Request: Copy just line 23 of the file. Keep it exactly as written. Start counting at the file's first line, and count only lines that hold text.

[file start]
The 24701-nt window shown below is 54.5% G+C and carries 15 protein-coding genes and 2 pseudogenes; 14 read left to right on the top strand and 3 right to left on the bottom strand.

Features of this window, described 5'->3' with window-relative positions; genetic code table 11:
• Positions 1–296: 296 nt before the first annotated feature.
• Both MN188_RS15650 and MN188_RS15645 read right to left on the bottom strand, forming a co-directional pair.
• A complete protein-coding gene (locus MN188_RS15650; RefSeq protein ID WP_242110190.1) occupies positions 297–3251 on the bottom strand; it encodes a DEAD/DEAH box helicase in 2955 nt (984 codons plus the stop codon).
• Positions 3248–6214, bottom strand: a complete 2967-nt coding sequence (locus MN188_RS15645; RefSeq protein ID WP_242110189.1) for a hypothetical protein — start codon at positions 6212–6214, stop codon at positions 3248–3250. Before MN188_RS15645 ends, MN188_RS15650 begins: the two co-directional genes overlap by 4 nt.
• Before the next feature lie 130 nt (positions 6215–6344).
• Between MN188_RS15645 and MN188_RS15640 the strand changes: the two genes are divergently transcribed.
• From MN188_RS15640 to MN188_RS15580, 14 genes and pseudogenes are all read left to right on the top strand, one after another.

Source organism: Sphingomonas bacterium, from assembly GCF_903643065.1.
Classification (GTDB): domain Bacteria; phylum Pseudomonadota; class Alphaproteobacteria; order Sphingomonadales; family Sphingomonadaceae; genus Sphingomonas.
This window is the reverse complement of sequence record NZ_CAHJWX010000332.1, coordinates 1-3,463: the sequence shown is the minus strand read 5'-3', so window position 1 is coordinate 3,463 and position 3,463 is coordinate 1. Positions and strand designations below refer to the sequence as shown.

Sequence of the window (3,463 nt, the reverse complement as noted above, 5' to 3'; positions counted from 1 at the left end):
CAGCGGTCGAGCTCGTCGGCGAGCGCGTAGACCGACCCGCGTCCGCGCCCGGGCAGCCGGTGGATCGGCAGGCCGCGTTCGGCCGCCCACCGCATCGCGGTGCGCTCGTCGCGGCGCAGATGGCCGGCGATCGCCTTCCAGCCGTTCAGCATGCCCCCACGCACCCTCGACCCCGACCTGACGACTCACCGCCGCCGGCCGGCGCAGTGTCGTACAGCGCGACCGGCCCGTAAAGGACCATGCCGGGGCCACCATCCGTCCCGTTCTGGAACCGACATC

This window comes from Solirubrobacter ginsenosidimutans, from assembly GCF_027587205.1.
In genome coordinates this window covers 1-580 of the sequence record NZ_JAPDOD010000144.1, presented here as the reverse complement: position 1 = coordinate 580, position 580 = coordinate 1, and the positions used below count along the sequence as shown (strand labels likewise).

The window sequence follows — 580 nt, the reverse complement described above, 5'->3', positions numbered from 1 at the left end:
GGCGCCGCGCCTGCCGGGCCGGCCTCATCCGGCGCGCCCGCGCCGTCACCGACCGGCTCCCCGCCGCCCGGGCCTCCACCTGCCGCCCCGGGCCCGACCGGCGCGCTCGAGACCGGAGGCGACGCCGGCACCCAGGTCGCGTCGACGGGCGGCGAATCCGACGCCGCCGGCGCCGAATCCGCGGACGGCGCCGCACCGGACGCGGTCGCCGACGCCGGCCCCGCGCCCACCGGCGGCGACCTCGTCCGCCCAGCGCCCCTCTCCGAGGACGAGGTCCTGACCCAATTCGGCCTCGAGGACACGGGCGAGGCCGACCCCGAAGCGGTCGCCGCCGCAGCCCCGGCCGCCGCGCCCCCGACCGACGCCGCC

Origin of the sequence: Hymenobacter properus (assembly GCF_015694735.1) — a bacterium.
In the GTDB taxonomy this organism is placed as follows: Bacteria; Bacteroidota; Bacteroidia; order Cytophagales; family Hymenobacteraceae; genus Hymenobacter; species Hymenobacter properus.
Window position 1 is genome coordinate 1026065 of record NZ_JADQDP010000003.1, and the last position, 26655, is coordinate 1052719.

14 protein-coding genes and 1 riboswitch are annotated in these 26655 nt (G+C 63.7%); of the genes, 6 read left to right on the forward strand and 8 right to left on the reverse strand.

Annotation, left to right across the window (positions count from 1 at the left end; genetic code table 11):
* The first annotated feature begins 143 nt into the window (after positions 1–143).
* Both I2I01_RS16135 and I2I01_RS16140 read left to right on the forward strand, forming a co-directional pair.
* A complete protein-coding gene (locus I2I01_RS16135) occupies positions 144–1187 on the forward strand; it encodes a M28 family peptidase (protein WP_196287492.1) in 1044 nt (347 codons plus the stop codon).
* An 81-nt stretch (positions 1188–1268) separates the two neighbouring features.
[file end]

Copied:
Annotation, left to right across the window (positions count from 1 at the left end; genetic code table 11):